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Post What does Paul Johnson leaving mean for Georgia?

Wednesday November 28, 2018

“If you don’t want to play against (Tech’s option offense) then beat them every year and pretty soon you won’t have to.”

Kirby Smart, postgame

“Pretty soon” turned out to be a lot sooner than Kirby Smart might have realized. Paul Johnson is stepping down at Tech after eleven seasons.

First, the good news: Georgia probably won’t be facing the flexbone offense going forward. It’s not that Georgia wasn’t successful against Tech during the past eleven years; they were a solid 8-3 and undefeated in Atlanta. It’s more that the time spent preseason and during the year on preparation for that offense can be redirected to better uses. No one likes playing against the flexbone, and Kirby Smart pulled no punches about his distaste for coaching against it. Tech will of course still require as much preparation as any opponent, and each opponent presents unique challenges with their offense. Still, Georgia’s approach to Tech might be a little more “normal” going forward.

Is there bad news? Part of you wants a coach that drops eight of 11 games against you to stick around a lot longer even if the game itself was drudgery. There’s more uncertainty now. In which direction will Tech head? Will they abandon the option or give it another whirl with someone like Army’s Jeff Monken? There’s a chance that they could hit a home run and find someone uniquely suited to thrive in Tech’s academic and financial environment. Some might say that person was Johnson – Tech finished first or second in the ACC Coastal Divison in seven out of 11 seasons, and they reached two Orange Bowls under Johnson.

If Tech does drop the flexbone in favor of a more pro style or even spread offense, Kirby Smart will have a little extra work to do in recruiting. You weren’t going to get prolific passers and elite receivers to play in that system. Defensive prospects might not have wanted to get cut in practice every day. Georgia still has tremendous recruiting advantages over Tech, but a different offense changes Tech’s presence. It opens Tech up to prospects who might not have otherwise considered Tech due to the scheme. Georgia has no shortage of D-1 prospects. Georgia’s in-state recruiting should still be strong, but Tech can join a large pack of schools looking to nibble around the margins and try to pry an elite prospect here and there away from the Dawgs.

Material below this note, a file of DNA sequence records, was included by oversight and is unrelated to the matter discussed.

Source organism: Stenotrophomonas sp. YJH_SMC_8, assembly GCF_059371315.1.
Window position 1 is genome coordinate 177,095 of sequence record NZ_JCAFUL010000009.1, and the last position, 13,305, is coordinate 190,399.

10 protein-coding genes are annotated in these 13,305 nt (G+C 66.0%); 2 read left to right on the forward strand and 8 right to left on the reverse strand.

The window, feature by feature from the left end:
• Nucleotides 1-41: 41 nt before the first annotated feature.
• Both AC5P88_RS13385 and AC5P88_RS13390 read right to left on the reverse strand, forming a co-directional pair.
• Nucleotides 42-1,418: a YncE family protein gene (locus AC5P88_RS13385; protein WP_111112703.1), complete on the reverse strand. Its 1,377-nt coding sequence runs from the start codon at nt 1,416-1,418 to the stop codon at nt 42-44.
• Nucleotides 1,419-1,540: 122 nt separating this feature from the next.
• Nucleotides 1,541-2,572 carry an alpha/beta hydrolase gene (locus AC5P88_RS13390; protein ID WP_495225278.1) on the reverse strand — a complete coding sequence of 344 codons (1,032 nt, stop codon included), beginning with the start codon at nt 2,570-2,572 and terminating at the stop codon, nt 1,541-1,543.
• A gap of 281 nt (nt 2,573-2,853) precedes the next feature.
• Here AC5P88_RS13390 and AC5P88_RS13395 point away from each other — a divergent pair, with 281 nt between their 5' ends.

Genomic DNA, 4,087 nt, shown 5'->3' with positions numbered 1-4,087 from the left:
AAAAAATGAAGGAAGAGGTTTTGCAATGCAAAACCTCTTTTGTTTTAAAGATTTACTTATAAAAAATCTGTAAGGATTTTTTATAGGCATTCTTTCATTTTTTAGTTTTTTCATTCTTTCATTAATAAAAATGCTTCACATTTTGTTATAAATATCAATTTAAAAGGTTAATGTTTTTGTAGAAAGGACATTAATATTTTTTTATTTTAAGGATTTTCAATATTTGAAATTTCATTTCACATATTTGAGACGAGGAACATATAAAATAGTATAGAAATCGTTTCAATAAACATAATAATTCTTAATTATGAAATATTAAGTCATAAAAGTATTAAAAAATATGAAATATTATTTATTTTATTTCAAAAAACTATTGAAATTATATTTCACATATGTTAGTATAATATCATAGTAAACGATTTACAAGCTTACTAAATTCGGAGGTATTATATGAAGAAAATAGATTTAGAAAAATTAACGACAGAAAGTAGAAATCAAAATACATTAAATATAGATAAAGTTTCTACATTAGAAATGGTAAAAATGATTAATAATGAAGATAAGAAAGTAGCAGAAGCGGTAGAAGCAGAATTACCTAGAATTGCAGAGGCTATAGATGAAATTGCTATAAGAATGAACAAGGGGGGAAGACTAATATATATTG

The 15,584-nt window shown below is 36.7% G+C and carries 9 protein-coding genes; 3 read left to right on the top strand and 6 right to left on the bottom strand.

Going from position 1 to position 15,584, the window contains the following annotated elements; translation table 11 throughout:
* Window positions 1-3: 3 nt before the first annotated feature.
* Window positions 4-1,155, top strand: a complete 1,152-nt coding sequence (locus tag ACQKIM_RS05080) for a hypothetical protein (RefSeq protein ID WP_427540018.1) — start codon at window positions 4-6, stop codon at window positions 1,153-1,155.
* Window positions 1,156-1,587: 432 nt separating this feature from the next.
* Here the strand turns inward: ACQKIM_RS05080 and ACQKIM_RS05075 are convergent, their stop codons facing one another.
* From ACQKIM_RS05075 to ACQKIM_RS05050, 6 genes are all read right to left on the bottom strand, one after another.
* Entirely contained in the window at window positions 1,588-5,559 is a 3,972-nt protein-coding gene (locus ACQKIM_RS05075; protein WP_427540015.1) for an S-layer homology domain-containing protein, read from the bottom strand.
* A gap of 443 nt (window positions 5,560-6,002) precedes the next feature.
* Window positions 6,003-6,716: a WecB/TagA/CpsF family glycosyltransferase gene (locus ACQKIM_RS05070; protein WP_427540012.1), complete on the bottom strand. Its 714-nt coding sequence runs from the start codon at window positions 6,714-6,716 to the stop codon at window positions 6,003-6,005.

There’s a possible recruiting downside for Tech too. Johnson was able to recruit for his needs and get a lot out of players who might not have fit in other systems. With a more conventional scheme, Tech would just be one of many schools fishing in the same pond as Georgia, Clemson, Auburn, Alabama, Tennessee, FSU, and others. With that in mind, the next coach’s ability as a recruiter might be as important as his offensive or defensive choice of scheme.

Regardless of scheme, Georgia will head to Atlanta next November to face a first-year coach eager to prove himself against Tech’s biggest rival. Georgia hasn’t lost in Atlanta since 1998 (*), and a Tech win would give the coach instant credibility among his fan base and in-state recruits. Georgia might not have to worry about the option next year, but preparing for the Tech game will be no less important.

* – Jasper was down.



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